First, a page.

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August 2011

"When 'inconsequential' means 'better'"

Jeff Jacoby does an excellent job taking on an argument I am seeing more and more often. Liberals--or Progressives, as some of them would prefer to be know these days--point to some federal government program, argue it is highly worthwhile, and then say, "See what we would lose if the conservatives get their way?" Jacoby summarizes a couple of recent versions:

Commenting on Twitter as the Texas governor announced his presidential candidacy, longtime Washington journalist Howard Kurtz wondered: “Perry wants to make DC ‘inconsequential in your life.’ Does that include Medicare, Soc Sec, vets’ programs, air safety, FDA?’’ Former Bobby Kennedy aide Jeff Greenfield ran through a litany of Washington’s contributions to American life - from railroads, interstate highways, and the Hoover Dam to land-grant colleges, civil rights, and subsidized mortgages - and marveled at the depth of the right’s “disdain for all things Washington.’’

Jacoby responds:

But it isn’t highways or veterans’ programs or minority voting rights that conservatives find so objectionable about Washington. When Perry speaks of making the nation’s capital “inconsequential,’’ he isn’t proposing to dismantle the Hoover Dam. Hard as it may be for liberals to accept, the Republican base isn’t motivated by blind loathing of the federal government, or by a nihilistic urge to wipe out the good that Washington has accomplished.

What conservatives believe, rather, is what America’s Founders believed: that government is best which governs least, and that human freedom and dignity are likeliest to thrive not when power is centralized and remote, but when it is diffuse, local, and modest.

Excellent!

Here's another reply: the federal government has been spending hundreds of billions--now trillions--of dollars each year. Surely, some of them provide some good for at least some Americans. But it's a logical fallacy--the fallacy of composition--that an example or two proves that the entire federal budget is being spent well.

Or: get back to me when the federal budget is spent largely on interstate highways, land-grant colleges, and civil rights. I'll wait.


"Totally Psyched for the Full-Rip Nine"

One of the best ways to motivate people to act is with a good story. For people in the Pacific Northwest, this is a hell of a story

“It breaks my heart to go out and tell people, ‘Hey, you know that place your grandparents immigrated to, the place you call home, that seaside cottage? Well, it turns out to be a high-risk disaster zone. Yeah. We get a massive earthquake every 300 to 500 years around here, and we’re due. They’re super bad. When it comes, it’s a monster. A full-rip nine.’ ”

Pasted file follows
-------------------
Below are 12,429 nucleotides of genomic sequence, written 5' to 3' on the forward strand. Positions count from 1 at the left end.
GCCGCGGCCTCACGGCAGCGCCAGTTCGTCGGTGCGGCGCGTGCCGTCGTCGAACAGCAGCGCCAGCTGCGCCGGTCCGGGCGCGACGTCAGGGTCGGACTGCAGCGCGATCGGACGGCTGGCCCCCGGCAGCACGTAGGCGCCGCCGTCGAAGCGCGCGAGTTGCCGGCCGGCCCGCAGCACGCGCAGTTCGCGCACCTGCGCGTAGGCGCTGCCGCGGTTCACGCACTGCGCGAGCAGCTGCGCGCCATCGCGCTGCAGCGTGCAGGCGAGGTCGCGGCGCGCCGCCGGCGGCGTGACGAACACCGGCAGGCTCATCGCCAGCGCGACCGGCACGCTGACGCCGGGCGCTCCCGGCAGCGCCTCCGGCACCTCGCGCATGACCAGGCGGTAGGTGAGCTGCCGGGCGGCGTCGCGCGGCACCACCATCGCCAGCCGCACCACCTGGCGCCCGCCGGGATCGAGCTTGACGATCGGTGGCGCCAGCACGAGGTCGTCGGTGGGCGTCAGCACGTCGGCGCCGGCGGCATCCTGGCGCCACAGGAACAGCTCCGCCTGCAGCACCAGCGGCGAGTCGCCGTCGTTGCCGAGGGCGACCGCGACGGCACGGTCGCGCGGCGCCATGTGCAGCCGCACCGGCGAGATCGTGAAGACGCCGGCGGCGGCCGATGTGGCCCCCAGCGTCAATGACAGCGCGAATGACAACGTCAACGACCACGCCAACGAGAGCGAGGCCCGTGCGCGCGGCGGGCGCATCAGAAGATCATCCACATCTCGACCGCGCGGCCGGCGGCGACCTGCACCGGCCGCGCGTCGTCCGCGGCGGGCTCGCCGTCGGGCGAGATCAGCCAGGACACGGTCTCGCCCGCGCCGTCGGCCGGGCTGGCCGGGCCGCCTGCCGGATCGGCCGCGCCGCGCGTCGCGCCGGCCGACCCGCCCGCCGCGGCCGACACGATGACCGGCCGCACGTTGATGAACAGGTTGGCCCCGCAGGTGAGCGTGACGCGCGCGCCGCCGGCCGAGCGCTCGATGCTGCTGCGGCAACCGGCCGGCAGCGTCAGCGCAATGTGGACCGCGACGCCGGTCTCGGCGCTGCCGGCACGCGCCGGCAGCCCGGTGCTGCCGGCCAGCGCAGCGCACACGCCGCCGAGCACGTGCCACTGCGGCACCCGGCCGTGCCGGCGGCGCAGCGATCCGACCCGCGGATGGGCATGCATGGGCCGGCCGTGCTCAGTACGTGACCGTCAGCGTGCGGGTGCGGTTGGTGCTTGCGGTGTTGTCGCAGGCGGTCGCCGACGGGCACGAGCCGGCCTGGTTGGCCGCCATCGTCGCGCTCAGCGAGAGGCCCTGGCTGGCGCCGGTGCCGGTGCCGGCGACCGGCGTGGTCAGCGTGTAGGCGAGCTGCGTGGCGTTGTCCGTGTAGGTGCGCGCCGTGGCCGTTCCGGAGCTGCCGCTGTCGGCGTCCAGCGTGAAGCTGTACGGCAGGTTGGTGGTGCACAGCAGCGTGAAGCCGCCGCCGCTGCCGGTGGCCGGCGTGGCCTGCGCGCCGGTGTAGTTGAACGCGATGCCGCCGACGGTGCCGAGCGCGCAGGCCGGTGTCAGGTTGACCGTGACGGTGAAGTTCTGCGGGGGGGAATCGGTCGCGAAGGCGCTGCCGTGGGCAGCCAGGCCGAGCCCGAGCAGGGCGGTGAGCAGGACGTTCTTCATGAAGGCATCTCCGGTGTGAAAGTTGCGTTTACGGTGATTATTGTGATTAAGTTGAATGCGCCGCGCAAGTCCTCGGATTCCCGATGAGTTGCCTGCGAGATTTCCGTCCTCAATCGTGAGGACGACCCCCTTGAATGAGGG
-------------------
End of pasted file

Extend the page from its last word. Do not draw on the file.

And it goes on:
By “full-rip nine” Corcoran means a mag­ni­tude-9.0 earthquake, the kind of massive off­shore temblor that triggered the tsunami that killed 28,050 people in Japan on March 11, 2011. Geologists call them megaquakes. Geo­logists also call the Northwest coast of North America—from Vancouver Island down to Northern California—one of the like­­liest next victims.


John Hawkins interviews Mark Steyn about Steyn's new book

Here.

Steyn quotes a great bit of Milton Friedman's wisdom that I hadn't heard before:

Rather than elect the right people to do the right things create the broader political conditions whereby the wrong people are forced to do the right things.

Resembles Warren Buffett's crack that you should invest in companies that can be run by idiots, because sooner or later they will.


"Evening in America: Cindy Crawford and the State of Supermodels"

Ms. Molly Lambert just doesn't understand Cindy Crawford. Lambert thinks the mole helped make Cindy "relatable". Ms. Lambert asserts that the mole, in fact, was why Cindy was "more specifically iconic than Christy Turlington or Stephanie Seymour, who are objectively equally beautiful."

Oh, my, that's wrong.

The other keys to her success, supposedly, were that "Cindy broadcasts toughness, a kind of forthright cowgirl confidence" and "She branded herself as American, constantly". 

Better, but still pretty far off.

Allow me.

Ms. Crawford's success was a function of her understanding exactly what business she was in. She was selling an image. And she tried earnestly to sell that image reliably, and she was proud of the result. Her effort and her pride showed in House of Style and all her TV appearances. That and what I noted five years ago Issac Mizrahi said about her

We return you now to your regularly scheduled blogging.